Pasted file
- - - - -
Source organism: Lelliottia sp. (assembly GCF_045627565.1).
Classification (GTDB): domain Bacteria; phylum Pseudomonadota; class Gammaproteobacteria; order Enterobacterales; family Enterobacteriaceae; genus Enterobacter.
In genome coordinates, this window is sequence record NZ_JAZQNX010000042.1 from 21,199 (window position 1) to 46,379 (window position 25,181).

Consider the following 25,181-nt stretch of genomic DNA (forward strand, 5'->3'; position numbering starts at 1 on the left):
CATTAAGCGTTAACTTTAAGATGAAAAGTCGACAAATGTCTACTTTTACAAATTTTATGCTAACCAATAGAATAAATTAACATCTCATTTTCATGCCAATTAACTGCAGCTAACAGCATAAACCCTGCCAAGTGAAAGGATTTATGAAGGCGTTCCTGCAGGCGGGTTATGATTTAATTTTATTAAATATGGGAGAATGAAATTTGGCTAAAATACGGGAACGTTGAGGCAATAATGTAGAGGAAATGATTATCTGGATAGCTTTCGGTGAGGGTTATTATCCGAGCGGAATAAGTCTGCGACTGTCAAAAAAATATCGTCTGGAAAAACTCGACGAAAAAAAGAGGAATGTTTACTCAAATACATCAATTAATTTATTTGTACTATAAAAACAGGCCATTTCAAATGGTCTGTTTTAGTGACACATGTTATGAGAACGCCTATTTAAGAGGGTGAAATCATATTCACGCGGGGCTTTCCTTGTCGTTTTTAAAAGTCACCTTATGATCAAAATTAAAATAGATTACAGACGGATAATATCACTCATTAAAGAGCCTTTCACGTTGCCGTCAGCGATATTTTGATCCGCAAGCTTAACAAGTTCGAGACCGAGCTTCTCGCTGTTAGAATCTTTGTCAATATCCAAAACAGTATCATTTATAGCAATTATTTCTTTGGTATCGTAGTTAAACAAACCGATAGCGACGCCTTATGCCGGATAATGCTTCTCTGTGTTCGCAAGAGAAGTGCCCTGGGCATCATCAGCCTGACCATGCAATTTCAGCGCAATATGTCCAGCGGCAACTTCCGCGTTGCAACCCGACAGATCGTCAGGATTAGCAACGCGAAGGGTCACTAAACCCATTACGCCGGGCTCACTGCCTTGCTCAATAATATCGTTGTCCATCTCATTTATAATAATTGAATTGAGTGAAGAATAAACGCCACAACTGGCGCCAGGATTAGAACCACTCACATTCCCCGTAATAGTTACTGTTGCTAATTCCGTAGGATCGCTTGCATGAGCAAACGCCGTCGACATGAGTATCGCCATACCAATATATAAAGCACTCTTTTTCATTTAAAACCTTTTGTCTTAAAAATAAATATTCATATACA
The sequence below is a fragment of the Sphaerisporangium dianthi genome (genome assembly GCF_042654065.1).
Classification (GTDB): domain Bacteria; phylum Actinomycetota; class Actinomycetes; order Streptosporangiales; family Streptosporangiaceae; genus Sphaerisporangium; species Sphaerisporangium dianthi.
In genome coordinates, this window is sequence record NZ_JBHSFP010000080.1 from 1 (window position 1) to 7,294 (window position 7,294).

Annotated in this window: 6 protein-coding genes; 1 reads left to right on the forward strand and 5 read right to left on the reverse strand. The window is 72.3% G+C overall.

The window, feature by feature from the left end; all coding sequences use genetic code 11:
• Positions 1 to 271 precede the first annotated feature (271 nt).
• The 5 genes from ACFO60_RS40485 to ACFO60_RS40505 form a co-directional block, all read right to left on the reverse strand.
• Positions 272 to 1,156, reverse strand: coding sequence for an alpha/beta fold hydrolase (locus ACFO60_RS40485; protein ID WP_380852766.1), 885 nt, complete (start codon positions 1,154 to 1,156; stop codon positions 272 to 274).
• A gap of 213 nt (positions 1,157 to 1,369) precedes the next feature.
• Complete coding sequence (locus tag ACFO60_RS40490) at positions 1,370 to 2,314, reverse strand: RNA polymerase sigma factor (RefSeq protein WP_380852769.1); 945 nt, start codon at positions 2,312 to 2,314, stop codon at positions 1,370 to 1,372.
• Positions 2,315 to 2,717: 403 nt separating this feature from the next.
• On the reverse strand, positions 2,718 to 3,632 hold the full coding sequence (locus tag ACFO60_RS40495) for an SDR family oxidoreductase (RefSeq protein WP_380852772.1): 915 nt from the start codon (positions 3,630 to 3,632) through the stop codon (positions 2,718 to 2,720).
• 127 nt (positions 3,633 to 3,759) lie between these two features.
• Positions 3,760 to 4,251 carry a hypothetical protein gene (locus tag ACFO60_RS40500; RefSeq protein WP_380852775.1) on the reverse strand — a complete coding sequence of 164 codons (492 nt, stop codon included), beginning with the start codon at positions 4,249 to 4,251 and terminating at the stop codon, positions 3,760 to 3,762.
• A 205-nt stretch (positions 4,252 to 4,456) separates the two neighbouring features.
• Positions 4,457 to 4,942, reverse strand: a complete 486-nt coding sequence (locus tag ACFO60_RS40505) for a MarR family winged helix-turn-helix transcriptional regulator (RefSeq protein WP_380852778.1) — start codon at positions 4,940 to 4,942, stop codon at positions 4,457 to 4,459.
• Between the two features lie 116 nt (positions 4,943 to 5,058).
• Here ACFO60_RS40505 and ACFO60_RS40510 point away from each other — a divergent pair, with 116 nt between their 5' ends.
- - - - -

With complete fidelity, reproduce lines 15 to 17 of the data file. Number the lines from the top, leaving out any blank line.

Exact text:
• Complete coding sequence (locus tag ACFO60_RS40490) at positions 1,370 to 2,314, reverse strand: RNA polymerase sigma factor (RefSeq protein WP_380852769.1); 945 nt, start codon at positions 2,312 to 2,314, stop codon at positions 1,370 to 1,372.
• Positions 2,315 to 2,717: 403 nt separating this feature from the next.
• On the reverse strand, positions 2,718 to 3,632 hold the full coding sequence (locus tag ACFO60_RS40495) for an SDR family oxidoreductase (RefSeq protein WP_380852772.1): 915 nt from the start codon (positions 3,630 to 3,632) through the stop codon (positions 2,718 to 2,720).